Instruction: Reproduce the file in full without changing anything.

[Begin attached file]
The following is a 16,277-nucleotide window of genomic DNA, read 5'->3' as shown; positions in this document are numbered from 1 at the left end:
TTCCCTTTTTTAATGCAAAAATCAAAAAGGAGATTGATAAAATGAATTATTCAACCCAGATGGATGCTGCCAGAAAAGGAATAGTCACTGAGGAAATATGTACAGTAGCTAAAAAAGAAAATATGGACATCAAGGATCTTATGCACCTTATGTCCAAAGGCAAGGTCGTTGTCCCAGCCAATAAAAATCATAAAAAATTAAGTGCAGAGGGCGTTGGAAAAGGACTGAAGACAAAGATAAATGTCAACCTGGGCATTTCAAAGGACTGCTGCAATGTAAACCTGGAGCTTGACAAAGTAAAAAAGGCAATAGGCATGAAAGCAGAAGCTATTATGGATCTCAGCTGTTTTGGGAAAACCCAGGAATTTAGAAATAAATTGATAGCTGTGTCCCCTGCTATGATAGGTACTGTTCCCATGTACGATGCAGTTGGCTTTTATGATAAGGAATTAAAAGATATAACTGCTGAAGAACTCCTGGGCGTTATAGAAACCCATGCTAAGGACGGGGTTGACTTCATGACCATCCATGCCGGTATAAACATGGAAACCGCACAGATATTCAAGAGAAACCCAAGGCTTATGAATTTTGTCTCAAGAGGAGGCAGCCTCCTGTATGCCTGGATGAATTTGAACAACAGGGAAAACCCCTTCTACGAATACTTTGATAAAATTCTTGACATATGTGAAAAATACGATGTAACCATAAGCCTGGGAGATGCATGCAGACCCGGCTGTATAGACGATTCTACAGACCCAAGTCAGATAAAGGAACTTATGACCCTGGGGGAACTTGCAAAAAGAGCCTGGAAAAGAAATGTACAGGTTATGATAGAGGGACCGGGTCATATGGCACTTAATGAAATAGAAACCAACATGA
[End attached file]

The following is a 16,277-nucleotide window of genomic DNA, read 5'->3' as shown; positions in this document are numbered from 1 at the left end:
TTCCCTTTTTTAATGCAAAAATCAAAAAGGAGATTGATAAAATGAATTATTCAACCCAGATGGATGCTGCCAGAAAAGGAATAGTCACTGAGGAAATATGTACAGTAGCTAAAAAAGAAAATATGGACATCAAGGATCTTATGCACCTTATGTCCAAAGGCAAGGTCGTTGTCCCAGCCAATAAAAATCATAAAAAATTAAGTGCAGAGGGCGTTGGAAAAGGACTGAAGACAAAGATAAATGTCAACCTGGGCATTTCAAAGGACTGCTGCAATGTAAACCTGGAGCTTGACAAAGTAAAAAAGGCAATAGGCATGAAAGCAGAAGCTATTATGGATCTCAGCTGTTTTGGGAAAACCCAGGAATTTAGAAATAAATTGATAGCTGTGTCCCCTGCTATGATAGGTACTGTTCCCATGTACGATGCAGTTGGCTTTTATGATAAGGAATTAAAAGATATAACTGCTGAAGAACTCCTGGGCGTTATAGAAACCCATGCTAAGGACGGGGTTGACTTCATGACCATCCATGCCGGTATAAACATGGAAACCGCACAGATATTCAAGAGAAACCCAAGGCTTATGAATTTTGTCTCAAGAGGAGGCAGCCTCCTGTATGCCTGGATGAATTTGAACAACAGGGAAAACCCCTTCTACGAATACTTTGATAAAATTCTTGACATATGTGAAAAATACGATGTAACCATAAGCCTGGGAGATGCATGCAGACCCGGCTGTATAGACGATTCTACAGACCCAAGTCAGATAAAGGAACTTATGACCCTGGGGGAACTTGCAAAAAGAGCCTGGAAAAGAAATGTACAGGTTATGATAGAGGGACCGGGTCATATGGCACTTAATGAAATAGAAACCAACATGA